Well, it turns out the bike was used by a sponsored rider for last season only (so a 2006), and although it was an Opus Triton by name, most of the components had been swapped out and upgraded. Long story short, the entire drivetrain is Ultegra. Cranks, front and rear derailleur, chain. Brakes were 105 series, and wheels were also shimano. The bar-end shifters are Dura-Ace. Very nice equipment indeed for this price point. The bike was fully maintained by the store, and had a new chain, cables, and bar tape put on at season’s end. Cool! Sadly, although I really liked it, I wasn’t sure I should commit the funds to a tri bike just yet.

That decision was revisited the day I signed up for the full iron (and the fact that I’d be changing job soon, resulting in a handy raise). I decided I wanted a worthy steed for the challenge, and checked back with Ian at Cyclelogik. The bike was still there, and still looking for a new owner. So I told Ian I’d be popping in on Saturday to get the ball rolling. Meaning, I was looking for a fitting, and in all likelihood, would be walking out with a new bike! We hammered out some pricing details which were more than reasonable, so I just had to get in and try it out. After the winter-lewd triathlon (and brunch), I headed over to the store. Ian got the bike set up on a trainer, and I changed into bike shorts and shoes. Hopped on the Triton, and didn’t look back. We spent about an hour getting things totally dialled in for my size. It’s very important to have the right position on a tri bike for long races, and Ian, being a former pro rider, is very meticulous about the positioning of everything. Thanks for all the help Ian!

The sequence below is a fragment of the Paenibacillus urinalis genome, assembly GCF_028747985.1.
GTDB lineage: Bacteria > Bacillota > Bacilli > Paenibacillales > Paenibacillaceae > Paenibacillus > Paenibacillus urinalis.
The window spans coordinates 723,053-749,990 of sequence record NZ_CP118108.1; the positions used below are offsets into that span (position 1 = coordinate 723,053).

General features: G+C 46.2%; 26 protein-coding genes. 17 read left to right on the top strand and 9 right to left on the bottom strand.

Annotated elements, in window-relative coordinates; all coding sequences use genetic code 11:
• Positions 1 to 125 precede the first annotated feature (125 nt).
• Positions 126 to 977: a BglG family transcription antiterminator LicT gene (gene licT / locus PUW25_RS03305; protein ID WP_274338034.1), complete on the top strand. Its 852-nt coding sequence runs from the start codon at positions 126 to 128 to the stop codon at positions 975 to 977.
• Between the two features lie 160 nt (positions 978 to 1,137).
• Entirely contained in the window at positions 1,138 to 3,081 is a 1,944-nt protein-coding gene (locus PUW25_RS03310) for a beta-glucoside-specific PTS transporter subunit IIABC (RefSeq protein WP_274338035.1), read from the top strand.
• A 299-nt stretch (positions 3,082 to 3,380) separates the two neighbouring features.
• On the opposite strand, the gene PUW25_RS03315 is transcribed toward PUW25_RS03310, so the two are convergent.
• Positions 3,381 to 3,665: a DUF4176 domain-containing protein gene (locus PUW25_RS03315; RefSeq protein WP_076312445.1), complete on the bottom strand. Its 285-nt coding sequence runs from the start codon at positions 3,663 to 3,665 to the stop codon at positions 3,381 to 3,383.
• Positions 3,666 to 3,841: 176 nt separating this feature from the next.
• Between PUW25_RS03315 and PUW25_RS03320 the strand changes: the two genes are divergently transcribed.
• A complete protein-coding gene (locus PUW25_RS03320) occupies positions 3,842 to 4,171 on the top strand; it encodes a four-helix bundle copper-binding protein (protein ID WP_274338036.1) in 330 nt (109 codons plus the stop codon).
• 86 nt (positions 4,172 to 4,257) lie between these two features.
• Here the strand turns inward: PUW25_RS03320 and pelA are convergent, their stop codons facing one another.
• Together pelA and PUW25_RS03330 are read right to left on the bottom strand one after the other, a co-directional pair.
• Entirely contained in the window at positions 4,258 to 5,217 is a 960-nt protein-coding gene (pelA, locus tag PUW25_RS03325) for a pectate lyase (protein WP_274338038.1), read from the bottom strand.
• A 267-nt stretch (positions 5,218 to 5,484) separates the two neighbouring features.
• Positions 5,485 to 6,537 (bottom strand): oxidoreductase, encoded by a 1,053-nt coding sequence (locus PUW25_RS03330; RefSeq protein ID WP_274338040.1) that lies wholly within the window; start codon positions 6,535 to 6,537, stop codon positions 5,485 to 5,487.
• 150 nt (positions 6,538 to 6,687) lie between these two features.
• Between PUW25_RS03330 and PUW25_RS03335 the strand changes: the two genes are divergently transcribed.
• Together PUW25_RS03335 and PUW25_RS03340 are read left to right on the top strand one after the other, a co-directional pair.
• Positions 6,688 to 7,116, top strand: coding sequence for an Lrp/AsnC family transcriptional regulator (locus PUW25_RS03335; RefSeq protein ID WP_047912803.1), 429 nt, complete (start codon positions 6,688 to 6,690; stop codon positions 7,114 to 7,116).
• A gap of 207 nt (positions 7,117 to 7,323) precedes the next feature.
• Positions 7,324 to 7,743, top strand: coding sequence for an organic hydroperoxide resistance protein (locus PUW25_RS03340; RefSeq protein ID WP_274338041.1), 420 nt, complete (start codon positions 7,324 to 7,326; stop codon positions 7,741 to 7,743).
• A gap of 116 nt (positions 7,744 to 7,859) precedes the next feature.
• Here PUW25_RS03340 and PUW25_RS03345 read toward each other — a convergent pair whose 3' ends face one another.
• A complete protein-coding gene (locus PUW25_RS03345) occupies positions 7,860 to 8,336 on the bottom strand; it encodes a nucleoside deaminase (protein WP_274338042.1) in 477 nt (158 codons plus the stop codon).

After spinning on it for a while (and working up a nice little sweat), I really was hooked. There was really now way I was going to give up the chance to get a sweet ride like this at that price. Mind you, it’s a fairly obscure bike model, that you won’t see at too many start lines, but that was part of the appeal. It may not be the bike the pros would choose, but that suits me and my philosophy just fine. Sure, I could’ve gotten a reasonably priced Cervelo, which is the runaway dominator at events like Ironman in Kona, but it just would’ve been harder to find my bike among all the clones in the rack in the transition zones ;-). This will be a bike that will truly be mine. We’ll grow together in the sport, and no doubt have good and bad times. Yup, looks like I’m starting a new relationship.